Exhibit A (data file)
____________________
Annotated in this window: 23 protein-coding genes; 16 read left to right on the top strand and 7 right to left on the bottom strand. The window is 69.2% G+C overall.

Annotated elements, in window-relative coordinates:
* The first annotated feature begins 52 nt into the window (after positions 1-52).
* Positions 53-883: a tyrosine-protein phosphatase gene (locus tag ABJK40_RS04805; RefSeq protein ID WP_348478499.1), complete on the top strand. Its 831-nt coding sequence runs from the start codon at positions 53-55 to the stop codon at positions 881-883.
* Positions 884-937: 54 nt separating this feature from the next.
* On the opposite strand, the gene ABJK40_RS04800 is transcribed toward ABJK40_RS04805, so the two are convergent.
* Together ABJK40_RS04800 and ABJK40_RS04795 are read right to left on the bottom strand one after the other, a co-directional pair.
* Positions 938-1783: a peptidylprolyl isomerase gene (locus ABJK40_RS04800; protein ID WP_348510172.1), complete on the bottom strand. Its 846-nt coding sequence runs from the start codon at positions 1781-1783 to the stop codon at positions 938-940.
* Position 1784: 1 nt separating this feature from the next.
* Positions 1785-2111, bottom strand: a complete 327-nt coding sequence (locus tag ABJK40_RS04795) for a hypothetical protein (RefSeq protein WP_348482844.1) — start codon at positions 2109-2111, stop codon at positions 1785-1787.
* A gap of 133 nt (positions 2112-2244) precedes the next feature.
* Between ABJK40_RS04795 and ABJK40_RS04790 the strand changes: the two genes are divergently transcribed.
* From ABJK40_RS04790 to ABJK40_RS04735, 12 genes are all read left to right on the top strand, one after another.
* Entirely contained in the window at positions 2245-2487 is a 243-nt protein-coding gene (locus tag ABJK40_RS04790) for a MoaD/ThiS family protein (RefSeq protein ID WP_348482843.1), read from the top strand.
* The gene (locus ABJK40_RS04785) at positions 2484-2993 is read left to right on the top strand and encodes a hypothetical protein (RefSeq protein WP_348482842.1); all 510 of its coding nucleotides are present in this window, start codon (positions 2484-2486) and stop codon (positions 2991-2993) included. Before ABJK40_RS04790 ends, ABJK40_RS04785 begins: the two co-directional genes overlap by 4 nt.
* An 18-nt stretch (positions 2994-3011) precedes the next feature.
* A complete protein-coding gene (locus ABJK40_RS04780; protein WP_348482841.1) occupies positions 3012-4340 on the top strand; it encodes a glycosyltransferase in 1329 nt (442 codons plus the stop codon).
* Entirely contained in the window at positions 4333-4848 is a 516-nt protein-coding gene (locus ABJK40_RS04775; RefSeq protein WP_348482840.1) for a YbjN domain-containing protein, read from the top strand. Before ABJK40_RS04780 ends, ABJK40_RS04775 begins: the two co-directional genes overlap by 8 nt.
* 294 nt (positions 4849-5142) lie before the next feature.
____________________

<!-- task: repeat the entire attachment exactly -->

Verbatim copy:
Annotated in this window: 23 protein-coding genes; 16 read left to right on the top strand and 7 right to left on the bottom strand. The window is 69.2% G+C overall.

Annotated elements, in window-relative coordinates:
* The first annotated feature begins 52 nt into the window (after positions 1-52).
* Positions 53-883: a tyrosine-protein phosphatase gene (locus tag ABJK40_RS04805; RefSeq protein ID WP_348478499.1), complete on the top strand. Its 831-nt coding sequence runs from the start codon at positions 53-55 to the stop codon at positions 881-883.
* Positions 884-937: 54 nt separating this feature from the next.
* On the opposite strand, the gene ABJK40_RS04800 is transcribed toward ABJK40_RS04805, so the two are convergent.
* Together ABJK40_RS04800 and ABJK40_RS04795 are read right to left on the bottom strand one after the other, a co-directional pair.
* Positions 938-1783: a peptidylprolyl isomerase gene (locus ABJK40_RS04800; protein ID WP_348510172.1), complete on the bottom strand. Its 846-nt coding sequence runs from the start codon at positions 1781-1783 to the stop codon at positions 938-940.
* Position 1784: 1 nt separating this feature from the next.
* Positions 1785-2111, bottom strand: a complete 327-nt coding sequence (locus tag ABJK40_RS04795) for a hypothetical protein (RefSeq protein WP_348482844.1) — start codon at positions 2109-2111, stop codon at positions 1785-1787.
* A gap of 133 nt (positions 2112-2244) precedes the next feature.
* Between ABJK40_RS04795 and ABJK40_RS04790 the strand changes: the two genes are divergently transcribed.
* From ABJK40_RS04790 to ABJK40_RS04735, 12 genes are all read left to right on the top strand, one after another.
* Entirely contained in the window at positions 2245-2487 is a 243-nt protein-coding gene (locus tag ABJK40_RS04790) for a MoaD/ThiS family protein (RefSeq protein ID WP_348482843.1), read from the top strand.
* The gene (locus ABJK40_RS04785) at positions 2484-2993 is read left to right on the top strand and encodes a hypothetical protein (RefSeq protein WP_348482842.1); all 510 of its coding nucleotides are present in this window, start codon (positions 2484-2486) and stop codon (positions 2991-2993) included. Before ABJK40_RS04790 ends, ABJK40_RS04785 begins: the two co-directional genes overlap by 4 nt.
* An 18-nt stretch (positions 2994-3011) precedes the next feature.
* A complete protein-coding gene (locus ABJK40_RS04780; protein WP_348482841.1) occupies positions 3012-4340 on the top strand; it encodes a glycosyltransferase in 1329 nt (442 codons plus the stop codon).
* Entirely contained in the window at positions 4333-4848 is a 516-nt protein-coding gene (locus ABJK40_RS04775; RefSeq protein WP_348482840.1) for a YbjN domain-containing protein, read from the top strand. Before ABJK40_RS04780 ends, ABJK40_RS04775 begins: the two co-directional genes overlap by 8 nt.
* 294 nt (positions 4849-5142) lie before the next feature.